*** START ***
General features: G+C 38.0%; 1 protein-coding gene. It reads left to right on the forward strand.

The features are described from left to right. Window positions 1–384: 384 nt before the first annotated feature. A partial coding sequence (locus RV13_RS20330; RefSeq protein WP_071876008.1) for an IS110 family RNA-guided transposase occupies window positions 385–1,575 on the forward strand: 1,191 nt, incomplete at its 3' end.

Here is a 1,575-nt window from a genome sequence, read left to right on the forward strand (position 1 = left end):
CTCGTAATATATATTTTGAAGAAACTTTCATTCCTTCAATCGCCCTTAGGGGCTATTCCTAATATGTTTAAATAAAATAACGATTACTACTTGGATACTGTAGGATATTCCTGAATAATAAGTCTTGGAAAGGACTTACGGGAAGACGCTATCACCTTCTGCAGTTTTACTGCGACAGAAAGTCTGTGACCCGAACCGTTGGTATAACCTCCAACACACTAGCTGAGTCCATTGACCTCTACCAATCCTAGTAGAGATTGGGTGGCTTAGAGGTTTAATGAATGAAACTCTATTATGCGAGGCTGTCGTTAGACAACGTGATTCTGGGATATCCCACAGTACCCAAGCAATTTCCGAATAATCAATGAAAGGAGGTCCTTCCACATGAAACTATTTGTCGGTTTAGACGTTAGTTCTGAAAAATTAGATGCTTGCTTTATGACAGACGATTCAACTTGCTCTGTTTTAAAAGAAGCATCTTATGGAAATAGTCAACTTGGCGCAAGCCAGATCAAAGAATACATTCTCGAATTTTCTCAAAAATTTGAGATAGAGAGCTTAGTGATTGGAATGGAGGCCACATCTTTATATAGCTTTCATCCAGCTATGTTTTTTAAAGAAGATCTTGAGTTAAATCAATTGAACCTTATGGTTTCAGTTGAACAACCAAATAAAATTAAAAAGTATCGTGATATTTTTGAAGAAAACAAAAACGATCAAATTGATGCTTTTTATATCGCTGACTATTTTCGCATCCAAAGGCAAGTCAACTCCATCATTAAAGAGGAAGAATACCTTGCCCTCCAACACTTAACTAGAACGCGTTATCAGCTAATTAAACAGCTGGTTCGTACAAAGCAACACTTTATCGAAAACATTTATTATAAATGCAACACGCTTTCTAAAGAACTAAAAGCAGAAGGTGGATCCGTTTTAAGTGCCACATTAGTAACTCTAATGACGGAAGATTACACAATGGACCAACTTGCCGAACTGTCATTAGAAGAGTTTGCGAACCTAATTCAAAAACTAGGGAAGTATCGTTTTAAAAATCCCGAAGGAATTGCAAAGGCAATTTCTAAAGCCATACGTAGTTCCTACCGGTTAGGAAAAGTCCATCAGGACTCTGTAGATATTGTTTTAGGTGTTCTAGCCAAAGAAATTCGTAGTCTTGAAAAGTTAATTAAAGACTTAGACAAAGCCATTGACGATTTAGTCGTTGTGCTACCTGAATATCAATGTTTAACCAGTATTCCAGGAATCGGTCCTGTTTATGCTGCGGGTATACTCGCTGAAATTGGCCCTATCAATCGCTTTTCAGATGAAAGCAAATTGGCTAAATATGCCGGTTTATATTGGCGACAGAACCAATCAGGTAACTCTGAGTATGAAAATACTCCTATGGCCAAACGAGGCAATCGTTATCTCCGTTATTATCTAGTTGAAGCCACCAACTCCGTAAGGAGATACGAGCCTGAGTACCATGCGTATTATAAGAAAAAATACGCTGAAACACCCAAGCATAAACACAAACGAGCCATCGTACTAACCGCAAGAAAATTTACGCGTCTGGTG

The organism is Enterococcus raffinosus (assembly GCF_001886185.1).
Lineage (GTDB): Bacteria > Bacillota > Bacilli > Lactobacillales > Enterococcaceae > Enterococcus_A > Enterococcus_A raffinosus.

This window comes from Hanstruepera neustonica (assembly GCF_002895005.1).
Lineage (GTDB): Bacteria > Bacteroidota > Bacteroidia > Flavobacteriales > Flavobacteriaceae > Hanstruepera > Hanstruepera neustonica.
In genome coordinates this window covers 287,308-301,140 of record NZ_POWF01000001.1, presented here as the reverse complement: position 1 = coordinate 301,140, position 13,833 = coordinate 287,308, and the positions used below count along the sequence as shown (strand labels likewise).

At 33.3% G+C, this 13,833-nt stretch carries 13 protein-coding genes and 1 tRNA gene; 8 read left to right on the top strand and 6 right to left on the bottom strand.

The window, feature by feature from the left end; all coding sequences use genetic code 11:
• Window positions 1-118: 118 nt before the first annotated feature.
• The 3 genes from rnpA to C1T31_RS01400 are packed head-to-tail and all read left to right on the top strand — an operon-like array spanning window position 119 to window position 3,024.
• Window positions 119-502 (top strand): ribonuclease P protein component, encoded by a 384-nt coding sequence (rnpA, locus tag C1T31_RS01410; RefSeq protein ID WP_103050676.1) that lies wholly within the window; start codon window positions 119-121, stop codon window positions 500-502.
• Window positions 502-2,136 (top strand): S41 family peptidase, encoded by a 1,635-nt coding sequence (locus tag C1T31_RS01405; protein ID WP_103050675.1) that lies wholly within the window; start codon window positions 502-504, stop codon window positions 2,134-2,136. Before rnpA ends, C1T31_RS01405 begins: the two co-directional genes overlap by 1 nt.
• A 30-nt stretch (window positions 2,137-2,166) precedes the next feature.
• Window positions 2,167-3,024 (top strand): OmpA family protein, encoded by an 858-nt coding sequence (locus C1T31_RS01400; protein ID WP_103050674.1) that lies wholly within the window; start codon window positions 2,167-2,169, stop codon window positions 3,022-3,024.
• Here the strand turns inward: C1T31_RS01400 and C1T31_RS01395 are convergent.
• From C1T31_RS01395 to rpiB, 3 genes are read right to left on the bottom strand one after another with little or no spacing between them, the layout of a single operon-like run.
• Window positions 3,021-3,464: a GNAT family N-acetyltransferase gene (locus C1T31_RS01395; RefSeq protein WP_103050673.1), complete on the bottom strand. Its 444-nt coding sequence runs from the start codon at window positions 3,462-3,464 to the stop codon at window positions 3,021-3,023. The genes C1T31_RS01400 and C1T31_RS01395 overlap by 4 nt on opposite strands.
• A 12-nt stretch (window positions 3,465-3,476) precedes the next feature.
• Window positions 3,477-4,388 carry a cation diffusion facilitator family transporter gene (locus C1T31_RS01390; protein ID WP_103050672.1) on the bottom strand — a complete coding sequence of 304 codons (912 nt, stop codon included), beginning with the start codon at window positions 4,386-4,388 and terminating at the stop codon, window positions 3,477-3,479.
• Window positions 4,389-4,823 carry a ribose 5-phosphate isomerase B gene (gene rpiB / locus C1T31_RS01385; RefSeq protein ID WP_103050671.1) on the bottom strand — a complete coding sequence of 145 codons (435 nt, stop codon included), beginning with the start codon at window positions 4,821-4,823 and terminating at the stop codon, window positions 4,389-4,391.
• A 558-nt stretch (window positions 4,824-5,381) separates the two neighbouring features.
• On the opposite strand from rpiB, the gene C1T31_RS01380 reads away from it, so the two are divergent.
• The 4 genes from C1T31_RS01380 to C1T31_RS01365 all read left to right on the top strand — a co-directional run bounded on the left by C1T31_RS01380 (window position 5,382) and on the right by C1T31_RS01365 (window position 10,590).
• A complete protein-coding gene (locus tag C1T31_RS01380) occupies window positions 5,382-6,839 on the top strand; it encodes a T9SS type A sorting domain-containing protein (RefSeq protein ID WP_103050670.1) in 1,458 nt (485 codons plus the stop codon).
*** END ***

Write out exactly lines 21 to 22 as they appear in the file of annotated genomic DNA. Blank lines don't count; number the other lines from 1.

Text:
• A 12-nt stretch (window positions 3,465-3,476) precedes the next feature.
• Window positions 3,477-4,388 carry a cation diffusion facilitator family transporter gene (locus C1T31_RS01390; protein ID WP_103050672.1) on the bottom strand — a complete coding sequence of 304 codons (912 nt, stop codon included), beginning with the start codon at window positions 4,386-4,388 and terminating at the stop codon, window positions 3,477-3,479.